Chris Van Hollen Net Worth, Family, Wife, Education, Children, Age, Biography

Chris Van Hollen Net Worth

Chris Van Hollen Net Worth – Chris Van Hollen is us senator  know all about his Family, Net Worth, Parents, Wife, Children , Education .

Quick Facts
Name Chris Van Hollen
Category Senator
Birthday 1959-01-10
Spouse Katherine Wilkens ​(m. 1987)​
Education Swarthmore College (BA)
Harvard University (MPP)
Georgetown University (JD)
Country / Nationality United States
State / Province Maryland
Party Democratic
Net Worth $ 5 Million

Christopher J. Van Hollen Jr. is an American attorney and politician serving as the junior us Senator from Maryland since January 3, 2017. From 2003 to 2017 he served as the U.S. Representative for Marylands 8th district . hes a member of the Democratic Party.

In 2007, Van Hollen became the chair of the Democratic Congressional Campaign Committee (DCCC). during this post, he was liable for leading efforts to defend vulnerable Democrats and obtain more Democrats elected to Congress in 2008, which he did. House Speaker Nancy Pelosi created a replacement leadership post, Assistant to the Speaker, in 2006 in order that Van Hollen might be present in the least leadership meetings. He was elected Ranking Member on the Budget Committee on November 17, 2010. Pelosi appointed Van Hollen to the 12-member bipartisan Committee on Deficit Reduction with a mandate for locating major budget reductions by late 2011. On October 17, 2013, Pelosi appointed Van Hollen to serve on the bicameral conference committee.

Van Hollen ran for the us Senate in 2016 to exchange retiring Senator Barbara Mikulski. He defeated Congresswoman Donna Edwards within the Democratic primary and won the overall election 60 to 36 percent. Van Hollen served as Chair of the Democratic Senatorial Campaign Committee (DSCC) from 2017 to 2019.

Van Hollen was born in Karachi, Pakistan, the eldest of three children of yank parents, Edith Eliza and Christopher Van Hollen. His father was a far off Service officer who served as Deputy Assistant Secretary of State for Near Eastern Affairs (1969–1972) and U.S. Ambassador to Sri Lanka and therefore the refore the Maldives (1972–1976); his mother worked within the Central intelligence and the State Department, where she served as chief of the intelligence bureau for South Asia. He spent parts of his youth in Pakistan, Turkey, India, and Sri Lanka . He returned to the us for his junior year of high school and attended Middlesex School in Concord, Massachusetts, where his grandfather once taught.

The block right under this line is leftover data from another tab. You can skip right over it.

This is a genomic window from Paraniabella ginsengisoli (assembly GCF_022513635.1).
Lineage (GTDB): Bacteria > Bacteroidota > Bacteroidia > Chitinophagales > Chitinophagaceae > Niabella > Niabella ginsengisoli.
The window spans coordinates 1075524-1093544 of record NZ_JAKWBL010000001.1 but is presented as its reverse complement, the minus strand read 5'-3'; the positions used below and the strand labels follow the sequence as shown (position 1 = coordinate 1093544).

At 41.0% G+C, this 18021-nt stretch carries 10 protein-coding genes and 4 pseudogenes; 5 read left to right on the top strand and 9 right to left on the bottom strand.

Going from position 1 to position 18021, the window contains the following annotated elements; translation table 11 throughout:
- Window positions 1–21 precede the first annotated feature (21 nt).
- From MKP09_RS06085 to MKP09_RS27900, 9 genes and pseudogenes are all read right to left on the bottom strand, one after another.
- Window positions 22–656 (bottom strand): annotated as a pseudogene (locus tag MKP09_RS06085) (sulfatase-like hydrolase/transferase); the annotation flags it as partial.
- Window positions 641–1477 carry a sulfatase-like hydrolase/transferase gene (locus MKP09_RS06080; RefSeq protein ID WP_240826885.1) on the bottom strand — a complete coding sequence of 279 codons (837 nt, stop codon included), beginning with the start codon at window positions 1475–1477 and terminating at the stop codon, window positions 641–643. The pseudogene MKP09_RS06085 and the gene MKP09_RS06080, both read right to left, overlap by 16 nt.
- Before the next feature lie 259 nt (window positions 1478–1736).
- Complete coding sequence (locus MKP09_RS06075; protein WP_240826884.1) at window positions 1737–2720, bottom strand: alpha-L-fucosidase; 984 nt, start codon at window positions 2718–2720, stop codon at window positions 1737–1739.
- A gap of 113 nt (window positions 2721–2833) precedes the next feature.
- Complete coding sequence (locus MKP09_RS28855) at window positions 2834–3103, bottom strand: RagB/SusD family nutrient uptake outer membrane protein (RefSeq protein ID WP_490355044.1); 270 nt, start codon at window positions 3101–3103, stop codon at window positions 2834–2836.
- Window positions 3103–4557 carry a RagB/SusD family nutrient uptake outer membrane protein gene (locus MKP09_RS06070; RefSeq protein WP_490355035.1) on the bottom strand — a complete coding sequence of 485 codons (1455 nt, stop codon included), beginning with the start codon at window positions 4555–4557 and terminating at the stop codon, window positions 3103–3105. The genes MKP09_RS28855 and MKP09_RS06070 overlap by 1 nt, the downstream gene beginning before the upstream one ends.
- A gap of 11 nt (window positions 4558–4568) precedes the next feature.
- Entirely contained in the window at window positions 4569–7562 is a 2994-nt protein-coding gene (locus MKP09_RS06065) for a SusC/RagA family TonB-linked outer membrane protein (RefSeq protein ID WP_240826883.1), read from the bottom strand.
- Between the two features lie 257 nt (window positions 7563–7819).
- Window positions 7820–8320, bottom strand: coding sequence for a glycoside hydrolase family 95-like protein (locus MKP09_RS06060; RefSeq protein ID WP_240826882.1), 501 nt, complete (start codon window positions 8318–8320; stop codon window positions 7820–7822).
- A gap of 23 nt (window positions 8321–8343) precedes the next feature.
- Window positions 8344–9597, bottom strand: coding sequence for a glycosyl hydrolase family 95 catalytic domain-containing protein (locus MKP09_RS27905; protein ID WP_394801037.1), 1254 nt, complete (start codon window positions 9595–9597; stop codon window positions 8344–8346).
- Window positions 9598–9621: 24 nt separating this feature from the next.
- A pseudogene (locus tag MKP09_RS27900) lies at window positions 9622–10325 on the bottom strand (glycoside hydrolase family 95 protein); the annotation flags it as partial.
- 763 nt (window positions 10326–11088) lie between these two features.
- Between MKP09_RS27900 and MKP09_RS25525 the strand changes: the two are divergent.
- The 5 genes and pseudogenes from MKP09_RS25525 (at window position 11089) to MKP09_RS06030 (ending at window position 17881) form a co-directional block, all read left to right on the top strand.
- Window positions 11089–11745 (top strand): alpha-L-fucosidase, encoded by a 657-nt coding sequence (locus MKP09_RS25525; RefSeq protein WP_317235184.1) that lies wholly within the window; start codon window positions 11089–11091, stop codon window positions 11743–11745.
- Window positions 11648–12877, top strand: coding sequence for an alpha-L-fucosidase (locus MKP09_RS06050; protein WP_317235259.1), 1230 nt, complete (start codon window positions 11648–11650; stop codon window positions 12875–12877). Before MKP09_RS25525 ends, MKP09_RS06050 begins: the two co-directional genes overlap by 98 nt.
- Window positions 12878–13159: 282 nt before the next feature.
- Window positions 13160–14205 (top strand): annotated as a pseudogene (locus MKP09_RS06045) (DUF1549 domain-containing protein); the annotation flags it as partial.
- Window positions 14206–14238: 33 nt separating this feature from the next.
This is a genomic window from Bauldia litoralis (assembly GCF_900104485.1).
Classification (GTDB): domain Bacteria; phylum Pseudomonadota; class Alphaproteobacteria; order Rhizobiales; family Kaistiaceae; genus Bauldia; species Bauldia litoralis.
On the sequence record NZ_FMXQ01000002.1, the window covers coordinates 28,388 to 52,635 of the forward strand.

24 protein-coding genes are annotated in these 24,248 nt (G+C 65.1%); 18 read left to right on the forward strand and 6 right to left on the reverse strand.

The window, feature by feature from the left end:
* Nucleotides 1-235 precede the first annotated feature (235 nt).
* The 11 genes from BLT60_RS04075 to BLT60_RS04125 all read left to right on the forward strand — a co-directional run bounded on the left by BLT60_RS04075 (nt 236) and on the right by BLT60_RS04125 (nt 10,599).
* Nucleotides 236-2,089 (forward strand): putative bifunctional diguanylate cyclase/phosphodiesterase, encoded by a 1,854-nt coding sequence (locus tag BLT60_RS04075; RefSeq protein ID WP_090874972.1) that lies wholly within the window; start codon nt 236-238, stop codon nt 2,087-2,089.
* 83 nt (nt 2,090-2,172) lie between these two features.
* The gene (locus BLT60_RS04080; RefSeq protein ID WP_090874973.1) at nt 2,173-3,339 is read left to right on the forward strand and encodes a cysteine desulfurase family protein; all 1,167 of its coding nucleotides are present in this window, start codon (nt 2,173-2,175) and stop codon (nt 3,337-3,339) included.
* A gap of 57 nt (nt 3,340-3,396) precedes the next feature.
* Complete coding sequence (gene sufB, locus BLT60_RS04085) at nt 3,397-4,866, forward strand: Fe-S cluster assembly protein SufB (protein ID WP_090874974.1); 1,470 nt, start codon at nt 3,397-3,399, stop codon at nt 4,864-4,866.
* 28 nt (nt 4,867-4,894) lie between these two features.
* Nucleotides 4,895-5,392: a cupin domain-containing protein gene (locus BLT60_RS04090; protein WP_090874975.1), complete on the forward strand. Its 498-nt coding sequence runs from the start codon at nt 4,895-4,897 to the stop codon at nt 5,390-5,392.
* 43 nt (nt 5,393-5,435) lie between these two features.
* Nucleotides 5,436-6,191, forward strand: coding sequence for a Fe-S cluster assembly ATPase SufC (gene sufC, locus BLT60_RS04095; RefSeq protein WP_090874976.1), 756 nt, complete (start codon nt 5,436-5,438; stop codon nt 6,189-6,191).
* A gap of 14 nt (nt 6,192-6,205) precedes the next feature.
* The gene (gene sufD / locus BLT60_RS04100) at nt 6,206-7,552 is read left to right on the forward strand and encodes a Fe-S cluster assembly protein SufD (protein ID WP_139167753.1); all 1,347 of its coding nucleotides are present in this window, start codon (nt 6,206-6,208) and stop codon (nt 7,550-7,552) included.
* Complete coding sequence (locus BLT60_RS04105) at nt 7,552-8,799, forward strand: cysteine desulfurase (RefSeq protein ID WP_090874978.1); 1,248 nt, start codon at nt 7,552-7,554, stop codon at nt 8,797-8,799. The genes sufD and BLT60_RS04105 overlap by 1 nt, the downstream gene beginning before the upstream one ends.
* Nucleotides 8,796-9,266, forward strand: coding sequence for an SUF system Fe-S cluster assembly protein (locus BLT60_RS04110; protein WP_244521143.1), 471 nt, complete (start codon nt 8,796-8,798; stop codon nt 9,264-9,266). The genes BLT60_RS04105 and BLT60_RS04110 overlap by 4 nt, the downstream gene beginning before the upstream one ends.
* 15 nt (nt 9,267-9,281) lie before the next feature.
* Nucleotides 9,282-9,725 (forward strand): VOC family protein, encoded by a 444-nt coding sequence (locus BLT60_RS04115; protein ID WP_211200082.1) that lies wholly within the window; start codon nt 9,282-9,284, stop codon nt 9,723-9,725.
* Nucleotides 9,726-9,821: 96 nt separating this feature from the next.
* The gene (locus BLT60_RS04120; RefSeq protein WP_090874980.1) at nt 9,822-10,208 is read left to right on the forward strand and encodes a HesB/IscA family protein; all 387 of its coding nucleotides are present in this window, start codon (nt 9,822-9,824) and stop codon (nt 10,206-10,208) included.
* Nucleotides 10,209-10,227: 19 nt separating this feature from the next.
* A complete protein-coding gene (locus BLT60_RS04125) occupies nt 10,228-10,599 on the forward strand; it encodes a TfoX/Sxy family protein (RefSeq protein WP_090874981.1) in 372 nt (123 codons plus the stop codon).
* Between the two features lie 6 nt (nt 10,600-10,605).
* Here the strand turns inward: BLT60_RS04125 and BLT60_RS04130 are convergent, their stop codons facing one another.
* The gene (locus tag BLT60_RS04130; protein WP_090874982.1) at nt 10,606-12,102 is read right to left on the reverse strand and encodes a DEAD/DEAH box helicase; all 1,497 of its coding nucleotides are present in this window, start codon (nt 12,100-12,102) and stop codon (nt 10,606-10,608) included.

He is an alumnus of the Kodaikanal International School in southern India. In 1982, Van Hollen graduated from Swarthmore College with a Bachelor of Arts degree in philosophy. He continued his studies at Harvard University, where he earned a Master of Public Policy degree, concentrating in national security studies, from the toilet F. Kennedy School of state in 1985. He earned a Juris Doctor from the Georgetown University Law Center in 1990.

Chris Van Hollen Net Worth

Chris Van Hollen Net Worth is $ 5 Milion in 2021.

Chris Van Hollen Family

Van Hollen was born in Karachi, Pakistan, the eldest of three children of yank parents, Edith Eliza and Christopher Van Hollen. His father was a far off Service officer who served as Deputy Assistant Secretary of State for Near Eastern Affairs (1969–1972) and U.S. Ambassador to Sri Lanka and therefore the refore the Maldives (1972–1976); his mother worked within the Central intelligence and the State Department, where she served as chief of the intelligence bureau for South Asia.

Van Hollen and his wife Katherine have three children: Anna, Nicholas, and Alexander. Van Hollen is of Dutch descent.

Chris Van Hollen Wife and Children

Van Hollen and his wife Katherine have three children: Anna, Nicholas, and Alexander. Van Hollen is of Dutch descent.

Chris Van Hollen Career and Achievement

Van Hollen worked as a legislative assistant for defense and policy to U.S. Senator Charles Mathias, a Republican from Maryland, from 1985 to 1987. He was also a staffer of the U.S. Senate Committee on Foreign Relations (1987–1989), and a legislative advisor for federal affairs to Maryland Governor William Donald Schaefer (1989–1991). He was admitted to the Maryland bar in 1990, and joined the firm of Arent Fox.

Maryland State Legislature

Van Hollen served within the Maryland General Assembly from 1991 to 2003, first within the House of Delegates (1991–95) then within the State Senate (1995–2003). within the Senate, he served on the Budget and Taxation Committee and therefore the Health and Human Services Subcommittee. He led successful efforts to boost the tobacco tax, prohibit oil drilling within the Chesapeake Bay, mandate trigger locks for guns, and increase funding for education and healthcare. In 2002, The Washington Post called Van Hollen “one of the foremost accomplished members of the overall Assembly.”